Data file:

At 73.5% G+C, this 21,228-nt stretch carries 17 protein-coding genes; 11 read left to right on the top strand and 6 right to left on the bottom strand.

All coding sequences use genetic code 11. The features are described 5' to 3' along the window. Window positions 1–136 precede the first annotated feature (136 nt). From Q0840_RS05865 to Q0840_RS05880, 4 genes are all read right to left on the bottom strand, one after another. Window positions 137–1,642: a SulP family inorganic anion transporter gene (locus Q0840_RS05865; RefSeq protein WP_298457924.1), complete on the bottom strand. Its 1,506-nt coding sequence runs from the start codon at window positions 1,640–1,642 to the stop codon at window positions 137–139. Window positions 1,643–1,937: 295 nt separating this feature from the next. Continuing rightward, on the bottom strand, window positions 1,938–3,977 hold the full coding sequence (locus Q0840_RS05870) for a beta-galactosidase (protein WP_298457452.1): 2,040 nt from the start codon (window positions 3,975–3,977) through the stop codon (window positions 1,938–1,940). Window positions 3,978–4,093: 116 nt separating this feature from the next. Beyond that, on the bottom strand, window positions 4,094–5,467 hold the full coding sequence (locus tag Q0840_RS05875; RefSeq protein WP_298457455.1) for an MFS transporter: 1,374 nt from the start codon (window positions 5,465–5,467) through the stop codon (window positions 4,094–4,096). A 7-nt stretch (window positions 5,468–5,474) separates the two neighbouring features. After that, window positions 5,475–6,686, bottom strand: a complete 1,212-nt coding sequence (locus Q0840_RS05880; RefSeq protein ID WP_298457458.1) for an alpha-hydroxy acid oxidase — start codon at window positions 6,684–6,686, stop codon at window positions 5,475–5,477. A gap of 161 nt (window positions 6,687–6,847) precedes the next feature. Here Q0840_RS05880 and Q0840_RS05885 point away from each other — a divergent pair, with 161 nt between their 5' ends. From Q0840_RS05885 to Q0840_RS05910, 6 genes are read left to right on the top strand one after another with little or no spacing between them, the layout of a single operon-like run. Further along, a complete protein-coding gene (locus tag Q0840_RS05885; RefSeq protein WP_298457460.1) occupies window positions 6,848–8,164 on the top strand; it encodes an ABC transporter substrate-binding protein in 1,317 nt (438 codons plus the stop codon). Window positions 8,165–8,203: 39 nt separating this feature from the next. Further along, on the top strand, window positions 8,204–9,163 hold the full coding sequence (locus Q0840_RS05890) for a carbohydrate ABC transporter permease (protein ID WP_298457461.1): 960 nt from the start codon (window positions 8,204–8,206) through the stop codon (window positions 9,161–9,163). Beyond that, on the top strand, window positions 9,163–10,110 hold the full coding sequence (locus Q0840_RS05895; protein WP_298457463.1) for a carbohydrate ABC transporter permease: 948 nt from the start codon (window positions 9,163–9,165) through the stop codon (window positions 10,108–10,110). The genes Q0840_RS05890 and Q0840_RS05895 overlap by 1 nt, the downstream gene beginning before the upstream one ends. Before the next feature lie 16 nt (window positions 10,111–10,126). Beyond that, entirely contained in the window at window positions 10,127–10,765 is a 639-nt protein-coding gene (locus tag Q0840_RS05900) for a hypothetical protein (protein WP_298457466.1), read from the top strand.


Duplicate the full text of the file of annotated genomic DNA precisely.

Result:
At 73.5% G+C, this 21,228-nt stretch carries 17 protein-coding genes; 11 read left to right on the top strand and 6 right to left on the bottom strand.

All coding sequences use genetic code 11. The features are described 5' to 3' along the window. Window positions 1–136 precede the first annotated feature (136 nt). From Q0840_RS05865 to Q0840_RS05880, 4 genes are all read right to left on the bottom strand, one after another. Window positions 137–1,642: a SulP family inorganic anion transporter gene (locus Q0840_RS05865; RefSeq protein WP_298457924.1), complete on the bottom strand. Its 1,506-nt coding sequence runs from the start codon at window positions 1,640–1,642 to the stop codon at window positions 137–139. Window positions 1,643–1,937: 295 nt separating this feature from the next. Continuing rightward, on the bottom strand, window positions 1,938–3,977 hold the full coding sequence (locus Q0840_RS05870) for a beta-galactosidase (protein WP_298457452.1): 2,040 nt from the start codon (window positions 3,975–3,977) through the stop codon (window positions 1,938–1,940). Window positions 3,978–4,093: 116 nt separating this feature from the next. Beyond that, on the bottom strand, window positions 4,094–5,467 hold the full coding sequence (locus tag Q0840_RS05875; RefSeq protein WP_298457455.1) for an MFS transporter: 1,374 nt from the start codon (window positions 5,465–5,467) through the stop codon (window positions 4,094–4,096). A 7-nt stretch (window positions 5,468–5,474) separates the two neighbouring features. After that, window positions 5,475–6,686, bottom strand: a complete 1,212-nt coding sequence (locus Q0840_RS05880; RefSeq protein ID WP_298457458.1) for an alpha-hydroxy acid oxidase — start codon at window positions 6,684–6,686, stop codon at window positions 5,475–5,477. A gap of 161 nt (window positions 6,687–6,847) precedes the next feature. Here Q0840_RS05880 and Q0840_RS05885 point away from each other — a divergent pair, with 161 nt between their 5' ends. From Q0840_RS05885 to Q0840_RS05910, 6 genes are read left to right on the top strand one after another with little or no spacing between them, the layout of a single operon-like run. Further along, a complete protein-coding gene (locus tag Q0840_RS05885; RefSeq protein WP_298457460.1) occupies window positions 6,848–8,164 on the top strand; it encodes an ABC transporter substrate-binding protein in 1,317 nt (438 codons plus the stop codon). Window positions 8,165–8,203: 39 nt separating this feature from the next. Further along, on the top strand, window positions 8,204–9,163 hold the full coding sequence (locus Q0840_RS05890) for a carbohydrate ABC transporter permease (protein ID WP_298457461.1): 960 nt from the start codon (window positions 8,204–8,206) through the stop codon (window positions 9,161–9,163). Beyond that, on the top strand, window positions 9,163–10,110 hold the full coding sequence (locus Q0840_RS05895; protein WP_298457463.1) for a carbohydrate ABC transporter permease: 948 nt from the start codon (window positions 9,163–9,165) through the stop codon (window positions 10,108–10,110). The genes Q0840_RS05890 and Q0840_RS05895 overlap by 1 nt, the downstream gene beginning before the upstream one ends. Before the next feature lie 16 nt (window positions 10,111–10,126). Beyond that, entirely contained in the window at window positions 10,127–10,765 is a 639-nt protein-coding gene (locus tag Q0840_RS05900) for a hypothetical protein (protein WP_298457466.1), read from the top strand.